Brock brother’s nuclear response to PR blitz

The brother of Australian motor racing legend Peter Brock has urged the icon’s former partner to stop taking the credit for Peter’s success, following her recent publicity spree to plug the documentary Brock: Over the Top.

Phil Brock, the younger brother of Peter, also had a colourful career in racing, and at one point was sacked from the Holden Dealer Team by the more famous member of the family.

He has watched, mostly from the sidelines, since the death of his racing icon brother as Bev has taken the role as the major spokesperson for his life and achievements, despite the fact that the pair had split more than a year before his death.

Peter and Bev’s 28-year relationship ended in 2005, with Brock engaged to Julie Bamford when he died after crashing in a rally in Perth the following year.

Phil Brock (left) with Julie Bamford and Lewis Brock. (SMH/KATE GERAGHTY)

Bev has a central role in the recently released Brock: Over the Top, but Phil says there’s another side to the story that needs to be told.

“She had nothing to do with Peter, they were legally separated, and like most couples when that happens, that’s it, they had nothing to do with each other,” Phil told Wide World of Sports.

“To say things like he’d lost his passion for driving, that he didn’t have the same hand-eye co-ordination, it’s absolute bullshit.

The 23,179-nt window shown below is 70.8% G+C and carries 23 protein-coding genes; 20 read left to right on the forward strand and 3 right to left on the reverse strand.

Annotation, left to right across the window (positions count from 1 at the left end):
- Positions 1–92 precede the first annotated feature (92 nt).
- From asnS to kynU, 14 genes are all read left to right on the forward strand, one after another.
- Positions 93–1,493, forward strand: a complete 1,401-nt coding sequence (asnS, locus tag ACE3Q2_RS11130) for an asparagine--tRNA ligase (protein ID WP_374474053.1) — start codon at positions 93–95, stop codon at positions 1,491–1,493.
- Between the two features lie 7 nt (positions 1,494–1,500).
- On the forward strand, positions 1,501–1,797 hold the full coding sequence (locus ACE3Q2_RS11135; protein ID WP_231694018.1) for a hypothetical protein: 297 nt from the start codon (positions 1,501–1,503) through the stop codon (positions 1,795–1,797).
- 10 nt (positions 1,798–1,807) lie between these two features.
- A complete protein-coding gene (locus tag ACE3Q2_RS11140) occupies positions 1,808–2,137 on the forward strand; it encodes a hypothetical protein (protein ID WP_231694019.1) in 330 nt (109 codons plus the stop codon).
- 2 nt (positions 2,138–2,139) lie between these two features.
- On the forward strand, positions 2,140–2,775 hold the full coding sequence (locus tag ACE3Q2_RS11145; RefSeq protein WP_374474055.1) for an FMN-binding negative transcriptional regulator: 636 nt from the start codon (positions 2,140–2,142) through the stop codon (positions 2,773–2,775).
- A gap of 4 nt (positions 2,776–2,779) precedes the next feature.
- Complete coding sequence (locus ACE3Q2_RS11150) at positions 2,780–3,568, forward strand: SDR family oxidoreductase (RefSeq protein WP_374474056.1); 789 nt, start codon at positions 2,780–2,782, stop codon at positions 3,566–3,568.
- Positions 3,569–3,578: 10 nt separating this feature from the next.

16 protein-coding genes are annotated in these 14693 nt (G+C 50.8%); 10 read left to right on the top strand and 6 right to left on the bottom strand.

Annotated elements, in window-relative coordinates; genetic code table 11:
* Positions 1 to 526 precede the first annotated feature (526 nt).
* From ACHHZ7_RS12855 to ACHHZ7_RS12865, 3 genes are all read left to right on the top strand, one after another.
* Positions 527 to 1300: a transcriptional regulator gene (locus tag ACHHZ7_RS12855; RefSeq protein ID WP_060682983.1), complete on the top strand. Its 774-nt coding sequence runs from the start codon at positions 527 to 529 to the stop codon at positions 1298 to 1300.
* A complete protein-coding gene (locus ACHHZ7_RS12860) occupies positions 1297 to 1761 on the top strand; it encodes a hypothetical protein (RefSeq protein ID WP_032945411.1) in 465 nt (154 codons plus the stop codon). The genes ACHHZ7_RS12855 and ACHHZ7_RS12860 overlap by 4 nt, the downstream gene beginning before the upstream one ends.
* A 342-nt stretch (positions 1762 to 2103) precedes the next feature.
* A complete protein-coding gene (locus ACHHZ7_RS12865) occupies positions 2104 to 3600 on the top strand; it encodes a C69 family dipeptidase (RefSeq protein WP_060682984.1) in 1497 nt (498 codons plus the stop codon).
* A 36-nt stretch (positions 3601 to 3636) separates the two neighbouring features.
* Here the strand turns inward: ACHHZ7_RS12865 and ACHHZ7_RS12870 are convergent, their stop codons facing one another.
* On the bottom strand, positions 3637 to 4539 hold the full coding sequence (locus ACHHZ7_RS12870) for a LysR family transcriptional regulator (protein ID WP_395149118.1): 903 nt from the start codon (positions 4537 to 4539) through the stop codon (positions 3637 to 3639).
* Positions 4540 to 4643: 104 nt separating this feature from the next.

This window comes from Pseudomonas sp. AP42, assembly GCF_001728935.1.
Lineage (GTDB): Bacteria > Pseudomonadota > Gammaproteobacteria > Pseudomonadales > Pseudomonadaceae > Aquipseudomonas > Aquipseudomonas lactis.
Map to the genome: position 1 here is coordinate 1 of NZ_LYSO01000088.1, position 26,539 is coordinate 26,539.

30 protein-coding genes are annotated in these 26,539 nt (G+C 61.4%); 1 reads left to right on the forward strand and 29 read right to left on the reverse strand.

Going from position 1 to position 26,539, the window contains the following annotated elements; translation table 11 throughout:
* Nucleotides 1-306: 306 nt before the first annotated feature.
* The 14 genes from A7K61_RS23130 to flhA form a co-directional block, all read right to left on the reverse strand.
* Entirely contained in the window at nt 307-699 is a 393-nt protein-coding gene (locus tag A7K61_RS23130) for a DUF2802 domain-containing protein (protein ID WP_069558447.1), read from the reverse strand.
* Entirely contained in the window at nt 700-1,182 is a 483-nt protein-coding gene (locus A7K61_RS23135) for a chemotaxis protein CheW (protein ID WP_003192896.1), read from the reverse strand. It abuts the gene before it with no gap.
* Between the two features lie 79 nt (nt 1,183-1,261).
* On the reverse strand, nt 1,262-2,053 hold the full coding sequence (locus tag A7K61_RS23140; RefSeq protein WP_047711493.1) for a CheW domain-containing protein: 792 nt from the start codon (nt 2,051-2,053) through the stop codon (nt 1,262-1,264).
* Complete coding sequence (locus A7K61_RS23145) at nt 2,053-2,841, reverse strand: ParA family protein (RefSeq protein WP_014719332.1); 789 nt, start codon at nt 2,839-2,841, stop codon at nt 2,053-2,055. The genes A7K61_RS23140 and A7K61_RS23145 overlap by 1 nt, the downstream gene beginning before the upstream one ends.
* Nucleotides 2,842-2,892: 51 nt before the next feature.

“When Bev comes out with suggestions they were talking regularly in 2006, they weren’t.”

Brock was a superstar of the Australian motorsport scene, winning a record nine Bathurst titles between 1972-1987, earning the nicknames “Peter Perfect” and “King of the Mountain.”

Bev Brock with Peter in 1984. (Supplied)

Phil said he saw first-hand that Peter’s ability hadn’t deserted him just a few months before he died.

“I raced against Peter in February of 2006 at Phillip Island, in some old Group C cars,” he said.

“His drive that day, which was only about eight months before he died, it was as good a drive as I’ve seen from him.

“He was running against a Group A Nissan, that was two seconds a lap quicker than him. We spoke before the race and he had this steely resolve that he would catch that Nissan.

“To still have that determination after more than 30 years of driving, it was incredible.”

Phil reflects on those last months of Peter’s life with a different perspective to Bev. He says that the love Peter found with his new partner had given him a new lease on life.

Peter Brock pictured in 1988. (Supplied)

“Happiest I’ve seen him,” Phil said.

“To give you an idea, after that race at Phillip Island in February 2006, I stayed at his place for a few days afterwards, and the lady I was with at the time, I rang her and said ‘I’ve found my brother again.’

“It was the Peter of old, it was fantastic.”

Brock’s sudden death in 2006 resulted in a Supreme Court battle over his estate. And according to Phil, Bev has reaped the benefits since.

“It’s all money driven. She’s lived off Peter since about 1980. Nothing’s changed, apart from those couple of years when they split,” he said.

“The day that he died, she was back in the media.